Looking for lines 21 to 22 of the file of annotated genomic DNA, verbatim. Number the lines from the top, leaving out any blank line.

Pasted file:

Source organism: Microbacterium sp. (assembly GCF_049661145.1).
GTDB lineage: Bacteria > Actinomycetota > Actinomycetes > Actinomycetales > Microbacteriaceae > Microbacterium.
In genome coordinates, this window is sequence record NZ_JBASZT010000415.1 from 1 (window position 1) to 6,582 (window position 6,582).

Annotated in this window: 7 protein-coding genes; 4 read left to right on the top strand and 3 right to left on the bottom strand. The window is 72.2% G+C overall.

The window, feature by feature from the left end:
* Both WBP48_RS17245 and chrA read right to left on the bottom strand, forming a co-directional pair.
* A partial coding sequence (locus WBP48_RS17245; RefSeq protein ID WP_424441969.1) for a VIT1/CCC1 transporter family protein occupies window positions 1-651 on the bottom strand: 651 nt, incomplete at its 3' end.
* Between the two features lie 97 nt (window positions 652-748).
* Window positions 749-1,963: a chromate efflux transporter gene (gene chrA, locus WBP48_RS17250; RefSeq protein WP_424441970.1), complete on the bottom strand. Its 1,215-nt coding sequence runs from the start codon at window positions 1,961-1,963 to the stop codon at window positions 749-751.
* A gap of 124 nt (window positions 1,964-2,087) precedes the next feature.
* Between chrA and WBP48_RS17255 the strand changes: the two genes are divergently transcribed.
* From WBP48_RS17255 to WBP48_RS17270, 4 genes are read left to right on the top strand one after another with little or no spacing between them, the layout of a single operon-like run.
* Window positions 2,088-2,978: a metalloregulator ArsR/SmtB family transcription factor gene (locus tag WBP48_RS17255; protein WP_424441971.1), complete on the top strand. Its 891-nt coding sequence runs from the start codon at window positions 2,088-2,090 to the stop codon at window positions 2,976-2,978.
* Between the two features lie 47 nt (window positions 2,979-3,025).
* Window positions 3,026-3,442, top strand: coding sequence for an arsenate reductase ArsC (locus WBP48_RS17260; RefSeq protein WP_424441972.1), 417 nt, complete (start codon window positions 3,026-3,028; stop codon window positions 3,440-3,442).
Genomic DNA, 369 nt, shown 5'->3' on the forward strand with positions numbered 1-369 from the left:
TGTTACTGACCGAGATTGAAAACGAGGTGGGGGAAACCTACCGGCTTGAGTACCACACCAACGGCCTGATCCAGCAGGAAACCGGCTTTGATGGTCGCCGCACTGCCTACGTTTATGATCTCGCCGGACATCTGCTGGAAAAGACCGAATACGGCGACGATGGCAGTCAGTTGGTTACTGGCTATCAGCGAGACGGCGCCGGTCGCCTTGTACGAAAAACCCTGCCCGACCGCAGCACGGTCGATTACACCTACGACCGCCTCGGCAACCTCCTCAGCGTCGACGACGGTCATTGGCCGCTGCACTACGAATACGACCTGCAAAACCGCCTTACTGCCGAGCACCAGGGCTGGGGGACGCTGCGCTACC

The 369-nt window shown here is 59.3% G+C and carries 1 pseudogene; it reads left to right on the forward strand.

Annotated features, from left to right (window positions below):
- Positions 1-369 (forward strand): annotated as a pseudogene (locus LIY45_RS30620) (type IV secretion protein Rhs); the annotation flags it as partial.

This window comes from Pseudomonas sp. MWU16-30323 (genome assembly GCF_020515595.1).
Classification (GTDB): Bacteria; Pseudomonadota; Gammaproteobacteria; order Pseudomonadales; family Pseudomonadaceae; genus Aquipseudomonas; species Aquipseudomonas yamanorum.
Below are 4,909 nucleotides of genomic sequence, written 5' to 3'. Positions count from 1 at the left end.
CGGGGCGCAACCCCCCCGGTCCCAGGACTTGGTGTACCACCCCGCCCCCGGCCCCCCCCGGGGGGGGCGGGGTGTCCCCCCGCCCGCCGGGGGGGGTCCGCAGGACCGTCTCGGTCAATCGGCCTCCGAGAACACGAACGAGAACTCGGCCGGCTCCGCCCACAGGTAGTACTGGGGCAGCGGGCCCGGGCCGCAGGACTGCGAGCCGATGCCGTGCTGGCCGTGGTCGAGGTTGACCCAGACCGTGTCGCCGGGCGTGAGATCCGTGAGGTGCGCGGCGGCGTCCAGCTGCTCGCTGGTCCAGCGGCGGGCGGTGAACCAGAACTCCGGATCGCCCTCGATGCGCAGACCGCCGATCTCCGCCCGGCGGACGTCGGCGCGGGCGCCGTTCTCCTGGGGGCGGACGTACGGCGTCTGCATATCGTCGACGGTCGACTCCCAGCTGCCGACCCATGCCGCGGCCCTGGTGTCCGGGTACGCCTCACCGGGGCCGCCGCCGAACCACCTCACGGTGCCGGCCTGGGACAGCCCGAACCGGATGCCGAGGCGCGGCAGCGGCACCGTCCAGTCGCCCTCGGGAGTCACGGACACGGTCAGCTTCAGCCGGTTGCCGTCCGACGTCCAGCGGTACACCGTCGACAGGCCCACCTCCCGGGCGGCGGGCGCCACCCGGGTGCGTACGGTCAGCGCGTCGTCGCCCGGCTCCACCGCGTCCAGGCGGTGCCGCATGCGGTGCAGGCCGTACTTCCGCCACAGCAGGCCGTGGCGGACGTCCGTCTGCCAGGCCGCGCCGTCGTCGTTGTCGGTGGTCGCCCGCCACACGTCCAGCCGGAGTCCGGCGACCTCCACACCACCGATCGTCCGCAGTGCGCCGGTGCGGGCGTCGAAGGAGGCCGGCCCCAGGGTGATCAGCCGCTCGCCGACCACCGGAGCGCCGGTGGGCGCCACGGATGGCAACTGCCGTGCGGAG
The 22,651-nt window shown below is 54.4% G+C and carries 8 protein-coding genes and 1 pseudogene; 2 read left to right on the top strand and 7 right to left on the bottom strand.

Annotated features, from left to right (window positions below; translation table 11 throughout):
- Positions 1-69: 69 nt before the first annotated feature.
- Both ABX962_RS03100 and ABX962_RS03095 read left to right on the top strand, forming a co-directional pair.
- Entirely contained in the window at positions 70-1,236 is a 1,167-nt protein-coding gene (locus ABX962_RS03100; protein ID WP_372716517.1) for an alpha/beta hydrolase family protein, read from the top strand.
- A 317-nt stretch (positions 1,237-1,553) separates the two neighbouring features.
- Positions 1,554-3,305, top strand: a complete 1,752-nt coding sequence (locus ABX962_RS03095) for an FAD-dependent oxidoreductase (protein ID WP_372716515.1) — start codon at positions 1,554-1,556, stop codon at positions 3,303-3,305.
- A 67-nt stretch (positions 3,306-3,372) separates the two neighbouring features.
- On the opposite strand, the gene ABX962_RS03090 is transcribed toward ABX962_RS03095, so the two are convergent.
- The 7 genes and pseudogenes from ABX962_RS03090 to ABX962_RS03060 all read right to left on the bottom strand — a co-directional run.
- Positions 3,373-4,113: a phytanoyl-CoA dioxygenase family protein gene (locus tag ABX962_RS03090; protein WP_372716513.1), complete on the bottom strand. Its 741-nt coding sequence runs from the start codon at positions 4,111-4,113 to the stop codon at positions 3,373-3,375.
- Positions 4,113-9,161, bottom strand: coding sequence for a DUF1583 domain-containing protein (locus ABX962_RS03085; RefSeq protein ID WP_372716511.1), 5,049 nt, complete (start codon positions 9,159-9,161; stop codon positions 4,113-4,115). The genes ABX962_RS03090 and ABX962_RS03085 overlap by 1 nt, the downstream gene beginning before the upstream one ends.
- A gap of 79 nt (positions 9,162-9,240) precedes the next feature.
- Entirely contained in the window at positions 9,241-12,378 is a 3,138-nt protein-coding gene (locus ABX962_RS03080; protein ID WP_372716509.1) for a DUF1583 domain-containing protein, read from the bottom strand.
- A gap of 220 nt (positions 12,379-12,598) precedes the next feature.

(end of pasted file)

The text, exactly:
This window comes from Pseudomonas sp. MWU16-30323 (genome assembly GCF_020515595.1).
Classification (GTDB): Bacteria; Pseudomonadota; Gammaproteobacteria; order Pseudomonadales; family Pseudomonadaceae; genus Aquipseudomonas; species Aquipseudomonas yamanorum.